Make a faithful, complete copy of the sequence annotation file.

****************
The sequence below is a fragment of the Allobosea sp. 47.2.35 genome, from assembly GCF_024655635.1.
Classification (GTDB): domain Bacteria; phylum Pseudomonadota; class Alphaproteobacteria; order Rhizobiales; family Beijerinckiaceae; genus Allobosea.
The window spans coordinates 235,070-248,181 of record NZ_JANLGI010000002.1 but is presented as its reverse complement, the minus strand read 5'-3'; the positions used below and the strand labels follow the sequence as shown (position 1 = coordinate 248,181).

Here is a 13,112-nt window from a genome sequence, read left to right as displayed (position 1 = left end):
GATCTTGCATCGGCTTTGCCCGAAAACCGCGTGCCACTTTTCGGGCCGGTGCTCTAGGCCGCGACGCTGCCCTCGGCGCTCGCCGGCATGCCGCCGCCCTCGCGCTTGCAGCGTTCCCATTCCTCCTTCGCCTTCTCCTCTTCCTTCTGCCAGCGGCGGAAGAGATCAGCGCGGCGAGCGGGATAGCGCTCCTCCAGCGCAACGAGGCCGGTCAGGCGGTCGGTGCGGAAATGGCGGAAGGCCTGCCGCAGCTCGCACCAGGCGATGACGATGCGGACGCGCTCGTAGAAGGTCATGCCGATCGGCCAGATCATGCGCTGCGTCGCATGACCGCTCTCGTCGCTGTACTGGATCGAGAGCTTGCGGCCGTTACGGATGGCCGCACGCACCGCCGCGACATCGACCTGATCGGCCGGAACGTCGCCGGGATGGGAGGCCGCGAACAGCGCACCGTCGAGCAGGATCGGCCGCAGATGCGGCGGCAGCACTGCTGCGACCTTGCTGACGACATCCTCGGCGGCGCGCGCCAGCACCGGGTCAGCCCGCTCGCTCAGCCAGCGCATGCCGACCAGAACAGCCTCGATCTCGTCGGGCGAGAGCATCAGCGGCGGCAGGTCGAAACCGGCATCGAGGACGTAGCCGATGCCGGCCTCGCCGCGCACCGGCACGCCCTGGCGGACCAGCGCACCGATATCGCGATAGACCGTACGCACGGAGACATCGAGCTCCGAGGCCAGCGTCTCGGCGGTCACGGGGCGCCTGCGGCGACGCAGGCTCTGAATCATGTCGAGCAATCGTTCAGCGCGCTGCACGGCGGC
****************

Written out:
The sequence below is a fragment of the Allobosea sp. 47.2.35 genome, from assembly GCF_024655635.1.
Classification (GTDB): domain Bacteria; phylum Pseudomonadota; class Alphaproteobacteria; order Rhizobiales; family Beijerinckiaceae; genus Allobosea.
The window spans coordinates 235,070-248,181 of record NZ_JANLGI010000002.1 but is presented as its reverse complement, the minus strand read 5'-3'; the positions used below and the strand labels follow the sequence as shown (position 1 = coordinate 248,181).

Here is a 13,112-nt window from a genome sequence, read left to right as displayed (position 1 = left end):
GATCTTGCATCGGCTTTGCCCGAAAACCGCGTGCCACTTTTCGGGCCGGTGCTCTAGGCCGCGACGCTGCCCTCGGCGCTCGCCGGCATGCCGCCGCCCTCGCGCTTGCAGCGTTCCCATTCCTCCTTCGCCTTCTCCTCTTCCTTCTGCCAGCGGCGGAAGAGATCAGCGCGGCGAGCGGGATAGCGCTCCTCCAGCGCAACGAGGCCGGTCAGGCGGTCGGTGCGGAAATGGCGGAAGGCCTGCCGCAGCTCGCACCAGGCGATGACGATGCGGACGCGCTCGTAGAAGGTCATGCCGATCGGCCAGATCATGCGCTGCGTCGCATGACCGCTCTCGTCGCTGTACTGGATCGAGAGCTTGCGGCCGTTACGGATGGCCGCACGCACCGCCGCGACATCGACCTGATCGGCCGGAACGTCGCCGGGATGGGAGGCCGCGAACAGCGCACCGTCGAGCAGGATCGGCCGCAGATGCGGCGGCAGCACTGCTGCGACCTTGCTGACGACATCCTCGGCGGCGCGCGCCAGCACCGGGTCAGCCCGCTCGCTCAGCCAGCGCATGCCGACCAGAACAGCCTCGATCTCGTCGGGCGAGAGCATCAGCGGCGGCAGGTCGAAACCGGCATCGAGGACGTAGCCGATGCCGGCCTCGCCGCGCACCGGCACGCCCTGGCGGACCAGCGCACCGATATCGCGATAGACCGTACGCACGGAGACATCGAGCTCCGAGGCCAGCGTCTCGGCGGTCACGGGGCGCCTGCGGCGACGCAGGCTCTGAATCATGTCGAGCAATCGTTCAGCGCGCTGCACGGCGGC